Energy security 'at risk' if ministers fail to seal EDF nuclear deal

Sunday, April 14, 2013

Britain's energy security will be put at risk and future generations left to suffer with higher bills if ministers fail to agree a deal with EDF Energy to build Britain’s first new nuclear plant in a generation, the industry’s main representative body has claimed.

In the starkest warning yet over the £14bn Hinkley Point project, Lord Hutton, chairman of the Nuclear Industry Association, argues that failure would undermine Britain’s credibility with investors and threaten other projects across the energy sector.

Writing in The Sunday Telegraph, Lord Hutton also discloses that the industry has calculated cost savings of 20pc could be achieved for a second plant after Hinkley Point. He says that 25pc of any price offered to EDF will go back to the Treasury through taxes.

Failure of the talks would also raise questions about EDF Energy’s future in Britain. The company’s existing fleet of nuclear plants are mostly due to cease generating by early next decade.

Lord Hutton’s intervention comes ahead of what is believed to be a key meeting tomorrow between senior executives of the French company and the Government’s representatives, Treasury minister, Lord Deighton, and energy department permanent secretary, Stephen Lovegrove.

The talks focus on the so-called “strike price” for electricity that the plant will generate, which will be guaranteed for more than 30 years and subsidised through levies on consumer energy bills.

It is thought the two sides have yet to agree on acceptable costs for the project or the rate of return that French-owned EDF should be granted. The talks suffered another setback last week when a meeting between David Cameron and the French President, Francois Hollande, was cancelled because of the death of Baroness Thatcher.

Lord Hutton warns: “Time is of the essence. EDF Energy has spent £1bn already and the project is at present costing the company £1m a day.” More than £100m has now been spent keeping the project ticking over since EDF’s first agreement deadline of December was missed.

Henri Proglio, chief executive of EDF, said last week he now expected a decision within a month after another deadline of March was also missed.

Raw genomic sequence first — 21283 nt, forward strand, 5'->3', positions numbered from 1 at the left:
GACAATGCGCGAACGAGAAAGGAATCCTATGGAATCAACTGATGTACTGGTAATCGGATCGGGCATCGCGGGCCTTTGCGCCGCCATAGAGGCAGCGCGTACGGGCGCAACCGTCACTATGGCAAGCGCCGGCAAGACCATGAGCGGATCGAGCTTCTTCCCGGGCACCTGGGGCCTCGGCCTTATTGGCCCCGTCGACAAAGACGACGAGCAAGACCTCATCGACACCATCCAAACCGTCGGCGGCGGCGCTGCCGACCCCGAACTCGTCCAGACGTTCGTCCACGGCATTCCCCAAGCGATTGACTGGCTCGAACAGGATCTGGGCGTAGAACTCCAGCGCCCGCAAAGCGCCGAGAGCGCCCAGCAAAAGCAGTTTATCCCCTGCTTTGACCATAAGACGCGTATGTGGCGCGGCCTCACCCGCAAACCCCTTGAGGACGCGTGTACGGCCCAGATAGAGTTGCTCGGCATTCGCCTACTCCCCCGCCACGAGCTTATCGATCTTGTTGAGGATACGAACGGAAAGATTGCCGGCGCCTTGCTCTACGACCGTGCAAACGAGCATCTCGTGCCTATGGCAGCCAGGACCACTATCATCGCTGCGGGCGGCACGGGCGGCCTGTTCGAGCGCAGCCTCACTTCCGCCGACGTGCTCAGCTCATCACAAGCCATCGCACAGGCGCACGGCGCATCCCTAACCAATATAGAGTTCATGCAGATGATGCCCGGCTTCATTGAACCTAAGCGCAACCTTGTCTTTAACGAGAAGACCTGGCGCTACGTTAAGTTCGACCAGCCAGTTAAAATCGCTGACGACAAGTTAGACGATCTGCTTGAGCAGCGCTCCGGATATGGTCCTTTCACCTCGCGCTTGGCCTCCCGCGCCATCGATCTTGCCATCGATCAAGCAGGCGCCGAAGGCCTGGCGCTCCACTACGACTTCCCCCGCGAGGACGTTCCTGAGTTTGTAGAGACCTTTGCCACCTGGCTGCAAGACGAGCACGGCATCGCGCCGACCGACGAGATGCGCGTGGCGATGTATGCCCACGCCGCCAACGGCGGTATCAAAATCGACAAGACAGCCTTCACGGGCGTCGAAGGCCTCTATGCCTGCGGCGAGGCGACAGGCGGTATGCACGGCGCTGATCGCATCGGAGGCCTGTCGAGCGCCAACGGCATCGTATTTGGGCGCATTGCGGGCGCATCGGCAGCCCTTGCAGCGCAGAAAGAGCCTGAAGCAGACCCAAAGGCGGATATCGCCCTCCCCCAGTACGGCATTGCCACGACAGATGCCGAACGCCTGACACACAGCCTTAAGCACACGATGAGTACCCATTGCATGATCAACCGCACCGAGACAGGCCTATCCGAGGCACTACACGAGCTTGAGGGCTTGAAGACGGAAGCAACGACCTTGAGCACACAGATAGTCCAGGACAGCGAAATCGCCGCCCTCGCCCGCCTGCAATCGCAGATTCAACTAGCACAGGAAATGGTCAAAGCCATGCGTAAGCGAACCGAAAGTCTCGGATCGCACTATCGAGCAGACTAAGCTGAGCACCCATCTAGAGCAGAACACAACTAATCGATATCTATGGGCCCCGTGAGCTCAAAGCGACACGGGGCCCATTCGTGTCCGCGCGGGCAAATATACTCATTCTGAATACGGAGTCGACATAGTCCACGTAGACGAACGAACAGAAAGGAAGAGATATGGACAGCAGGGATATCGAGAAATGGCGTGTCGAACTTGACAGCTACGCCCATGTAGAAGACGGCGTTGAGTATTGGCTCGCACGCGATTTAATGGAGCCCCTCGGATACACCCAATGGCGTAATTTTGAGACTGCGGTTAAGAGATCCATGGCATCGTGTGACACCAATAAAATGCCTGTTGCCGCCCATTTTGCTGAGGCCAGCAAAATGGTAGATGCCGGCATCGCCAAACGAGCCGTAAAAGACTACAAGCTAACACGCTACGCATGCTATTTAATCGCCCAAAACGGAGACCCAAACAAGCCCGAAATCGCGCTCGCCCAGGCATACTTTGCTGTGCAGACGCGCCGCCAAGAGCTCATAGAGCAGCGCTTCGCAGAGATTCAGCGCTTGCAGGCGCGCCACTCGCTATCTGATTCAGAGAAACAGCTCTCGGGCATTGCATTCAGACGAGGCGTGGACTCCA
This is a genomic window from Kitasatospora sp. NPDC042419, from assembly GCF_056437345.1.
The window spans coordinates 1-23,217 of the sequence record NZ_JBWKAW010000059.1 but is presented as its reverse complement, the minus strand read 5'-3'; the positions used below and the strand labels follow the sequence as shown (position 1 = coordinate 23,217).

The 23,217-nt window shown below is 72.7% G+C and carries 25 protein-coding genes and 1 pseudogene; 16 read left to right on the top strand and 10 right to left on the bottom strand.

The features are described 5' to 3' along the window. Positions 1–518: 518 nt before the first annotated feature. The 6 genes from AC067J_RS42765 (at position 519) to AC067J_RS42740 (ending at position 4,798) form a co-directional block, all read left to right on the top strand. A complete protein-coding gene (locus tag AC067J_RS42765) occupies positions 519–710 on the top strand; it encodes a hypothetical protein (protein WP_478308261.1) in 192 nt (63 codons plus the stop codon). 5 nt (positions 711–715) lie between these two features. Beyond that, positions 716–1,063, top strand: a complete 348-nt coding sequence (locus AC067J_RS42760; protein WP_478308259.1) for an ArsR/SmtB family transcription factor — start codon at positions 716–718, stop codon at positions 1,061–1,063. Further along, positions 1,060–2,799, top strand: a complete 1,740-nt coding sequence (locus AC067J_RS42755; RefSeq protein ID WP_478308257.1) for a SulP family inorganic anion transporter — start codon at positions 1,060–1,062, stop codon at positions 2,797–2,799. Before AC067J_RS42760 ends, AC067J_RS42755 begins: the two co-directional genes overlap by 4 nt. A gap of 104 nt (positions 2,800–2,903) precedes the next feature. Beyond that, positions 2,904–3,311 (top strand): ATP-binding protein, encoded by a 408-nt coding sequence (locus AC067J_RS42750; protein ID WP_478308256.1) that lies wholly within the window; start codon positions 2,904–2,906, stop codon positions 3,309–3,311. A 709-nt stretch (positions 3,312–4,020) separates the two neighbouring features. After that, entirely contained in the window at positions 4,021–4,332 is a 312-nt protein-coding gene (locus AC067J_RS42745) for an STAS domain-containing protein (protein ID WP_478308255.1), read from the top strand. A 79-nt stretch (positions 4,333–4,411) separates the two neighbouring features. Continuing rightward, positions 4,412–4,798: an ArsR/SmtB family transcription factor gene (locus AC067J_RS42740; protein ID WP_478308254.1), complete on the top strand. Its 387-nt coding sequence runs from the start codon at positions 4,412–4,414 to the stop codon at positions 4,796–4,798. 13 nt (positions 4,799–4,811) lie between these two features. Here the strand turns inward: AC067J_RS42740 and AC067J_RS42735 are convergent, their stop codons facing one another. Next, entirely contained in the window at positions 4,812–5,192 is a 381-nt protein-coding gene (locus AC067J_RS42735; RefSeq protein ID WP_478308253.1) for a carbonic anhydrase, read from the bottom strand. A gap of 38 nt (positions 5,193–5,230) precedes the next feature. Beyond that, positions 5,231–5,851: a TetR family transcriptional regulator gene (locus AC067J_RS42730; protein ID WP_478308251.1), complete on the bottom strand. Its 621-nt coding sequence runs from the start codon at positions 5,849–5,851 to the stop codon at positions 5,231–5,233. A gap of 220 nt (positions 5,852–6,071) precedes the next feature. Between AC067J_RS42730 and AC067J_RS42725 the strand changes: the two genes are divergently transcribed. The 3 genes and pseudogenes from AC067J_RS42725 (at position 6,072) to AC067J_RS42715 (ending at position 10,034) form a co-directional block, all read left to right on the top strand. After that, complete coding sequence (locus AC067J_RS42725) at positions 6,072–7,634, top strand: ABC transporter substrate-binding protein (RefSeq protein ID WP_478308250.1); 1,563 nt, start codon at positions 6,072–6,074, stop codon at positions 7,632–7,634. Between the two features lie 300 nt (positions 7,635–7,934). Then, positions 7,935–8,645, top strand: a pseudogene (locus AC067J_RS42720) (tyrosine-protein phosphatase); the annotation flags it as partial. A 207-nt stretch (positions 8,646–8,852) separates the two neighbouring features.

Lord Hutton warns that failure to agree “threatens not only the first new nuclear power station for a generation, but potentially all those that will come in its wake”. He asks: “If a deal cannot be struck for new nuclear, can it be struck for offshore wind or carbon capture and storage?” According to Whitehall sources, the Government is trying to “bear down” on the costs of the project, which are believed to be close to £14bn.

Ministers are attempting to balance the claims of the nuclear industry against those of EDF’s critics, who say a deal will lock consumers into paying billions of pounds of subsidies to the French state for decades. Nuclear industry sources fear that the Treasury may be reticent to agree to subsidies because it sees gas as a cheaper alternative.

Lord Hutton argues: “The energy industry has been told that nuclear should be competitive with all forms of low carbon energy. It is not reasonable to change the rules of the game at the last moment.

“Left to its own devices, the market would not choose to invest in capital intensive lowcarbon infrastructure. This would lead us to a precarious, high carbon future increasingly dependent on imported gas. This would be absolutely the wrong direction for us to take and is why we must not lose sight of this in the current negotiations.”

Lord Hutton suggests that as much as £3bn could be shaved off the costs for a second plant, as the costs associated with it being the first plant of its kind in the UK are eliminated. Sources say the second plant would enjoy cheaper financing, be able to use the same supply chain and would not have to repeat much of the design work.

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